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NOTE FOR CLARITY: The sibling HTML form is used to advance to the next page. The separate Ajax forms need to independently validate data. The outside (to the ajax forms) HTML form needs to be able to validate that ALL of the ajax forms have been completed before advancing to the next web page.

I have a variable amount of Ajax forms and an HTML form on the same web page. The HTML form is a sibling of the ajax forms since nesting ajax forms within an html form doesn't work. I'm able to validate within each of the ajax forms and the HTML form, but what I'm trying to do is validate that ALL of those ajax forms are filled out from the outside HTML form. How would I be able to accomplish this with JQuery? I'd like to be able to tie the overall validation of all forms (ajax and html) to the button for the HTML form. I'd appreciate the advice and possibly some example code. Also, I would appreciate links to any plugins that might be required. Thanks!

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If you want to validate various ajax forms" and a HTML form together on the HTML submit button, would it not be more appropriate to rather have one Ajax submitted form? There are JQuery validation plugins available, but they probably wont work if you have multiple forms trying to work as one. Perhaps you can give a code example of the relation between the forms. This could help define a solution. –  ddtpoison777 Jun 26 '12 at 8:36
    
The ajax forms need to be separate because they are different sets of data (depending on what is pulled out of the database) and they each need to be validated independently. The overall HTML form is a separate sibling that is used to advance to the next webpage once all of the ajax forms have been validated. –  TheDude Jun 26 '12 at 12:59
    
All the forms need to be validated before you can continue and you have one submit button that "submits" all the data? You basically have one large form and you should handle all of them with one submission function. I suggest you basically do as @slayergirl answered. And you do not need a HTML form to progress to a next page. –  ddtpoison777 Jun 26 '12 at 17:08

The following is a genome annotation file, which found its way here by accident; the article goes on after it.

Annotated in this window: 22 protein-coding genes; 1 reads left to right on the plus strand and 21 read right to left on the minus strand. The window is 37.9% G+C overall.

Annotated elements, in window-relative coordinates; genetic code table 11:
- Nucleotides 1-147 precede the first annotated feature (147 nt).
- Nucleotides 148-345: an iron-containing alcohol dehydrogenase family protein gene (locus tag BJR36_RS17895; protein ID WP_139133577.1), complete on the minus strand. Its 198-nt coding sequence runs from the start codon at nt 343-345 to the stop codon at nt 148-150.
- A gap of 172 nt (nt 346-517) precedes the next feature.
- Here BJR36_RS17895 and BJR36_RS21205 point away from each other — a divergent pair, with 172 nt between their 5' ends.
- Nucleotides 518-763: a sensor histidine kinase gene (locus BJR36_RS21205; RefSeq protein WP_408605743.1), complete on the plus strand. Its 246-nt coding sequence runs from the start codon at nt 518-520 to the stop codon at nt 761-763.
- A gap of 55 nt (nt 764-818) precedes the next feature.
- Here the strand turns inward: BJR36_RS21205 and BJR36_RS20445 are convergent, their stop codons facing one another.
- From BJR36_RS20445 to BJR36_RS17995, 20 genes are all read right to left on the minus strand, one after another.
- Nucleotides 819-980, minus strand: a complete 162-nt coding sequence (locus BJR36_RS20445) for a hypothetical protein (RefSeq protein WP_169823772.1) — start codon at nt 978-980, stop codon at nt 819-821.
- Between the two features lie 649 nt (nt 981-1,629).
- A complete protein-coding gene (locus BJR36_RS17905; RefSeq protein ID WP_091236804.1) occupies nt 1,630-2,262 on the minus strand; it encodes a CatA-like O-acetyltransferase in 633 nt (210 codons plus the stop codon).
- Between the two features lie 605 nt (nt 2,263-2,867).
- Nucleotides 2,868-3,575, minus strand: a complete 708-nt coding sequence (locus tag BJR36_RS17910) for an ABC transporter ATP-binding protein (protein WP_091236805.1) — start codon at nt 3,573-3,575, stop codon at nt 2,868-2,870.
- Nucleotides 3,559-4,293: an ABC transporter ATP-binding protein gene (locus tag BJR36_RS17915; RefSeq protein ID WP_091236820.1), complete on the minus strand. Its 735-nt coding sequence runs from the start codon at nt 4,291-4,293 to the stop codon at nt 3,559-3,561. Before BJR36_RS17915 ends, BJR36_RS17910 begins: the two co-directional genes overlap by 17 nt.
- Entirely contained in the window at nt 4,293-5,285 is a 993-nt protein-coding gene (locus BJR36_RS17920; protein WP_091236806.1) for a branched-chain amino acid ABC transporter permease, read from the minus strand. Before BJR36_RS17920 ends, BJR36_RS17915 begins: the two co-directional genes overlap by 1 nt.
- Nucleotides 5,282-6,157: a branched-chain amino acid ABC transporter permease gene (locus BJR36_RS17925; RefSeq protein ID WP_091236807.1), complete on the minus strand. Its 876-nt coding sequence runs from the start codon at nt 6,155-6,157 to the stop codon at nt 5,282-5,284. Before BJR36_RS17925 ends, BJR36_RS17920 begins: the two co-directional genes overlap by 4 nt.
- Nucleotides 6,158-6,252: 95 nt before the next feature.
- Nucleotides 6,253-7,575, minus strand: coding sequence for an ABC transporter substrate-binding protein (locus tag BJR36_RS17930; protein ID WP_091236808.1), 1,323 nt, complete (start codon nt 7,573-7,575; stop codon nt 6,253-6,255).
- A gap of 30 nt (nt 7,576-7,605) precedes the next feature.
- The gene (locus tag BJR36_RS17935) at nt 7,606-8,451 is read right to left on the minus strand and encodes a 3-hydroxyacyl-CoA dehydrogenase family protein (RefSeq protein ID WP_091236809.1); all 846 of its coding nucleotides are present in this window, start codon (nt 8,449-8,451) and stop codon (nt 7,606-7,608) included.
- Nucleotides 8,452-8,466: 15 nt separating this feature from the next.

2 Answers 2

$('#field-name').val() and there's also a .find() and such if that isn't good enough. you can also just set an event handler on each element and $(this).val() stuff. hth

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Can't you write your own submit function?

     $('#some_form').on('submit', function(event){
        event.preventDefault()

     //make an array of data in fields per form (each form needs an unique id)
     var data = $('#some_form').serializeArray();
     var other_data = $('#other_form').serializeArray();


      //you can now loop through each field
           $.each(data, function(id, post_data) {
                //should check your data here
                console.log (post_data.name);
                console.log (post_data.value);
         });

        //you can now loop through each field
           $.each(other_data, function(id, post_data) {
                //should check your data here
                console.log (post_data.name);
                console.log (post_data.value);
         });


      //everything right? ok do what you need to do. Show another page, save data 
    } 
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That sounds like an interesting idea, but how would you handle the case if you don't know the exact id of the various forms since there is a variable number of forms depending on the data pulled from the database? –  TheDude Jun 26 '12 at 13:09
    
You could give a css class attribute to the forms. Then you can use JQuery to get the inputs of any form with the specific CSS attribute. –  ddtpoison777 Jun 26 '12 at 17:10
    
var arr_form = $("form"); $.each (arr_form, function (key, form) { console.log (form.id); }); this fetches id's of forms used on the page –  slayergirl Jun 27 '12 at 9:19

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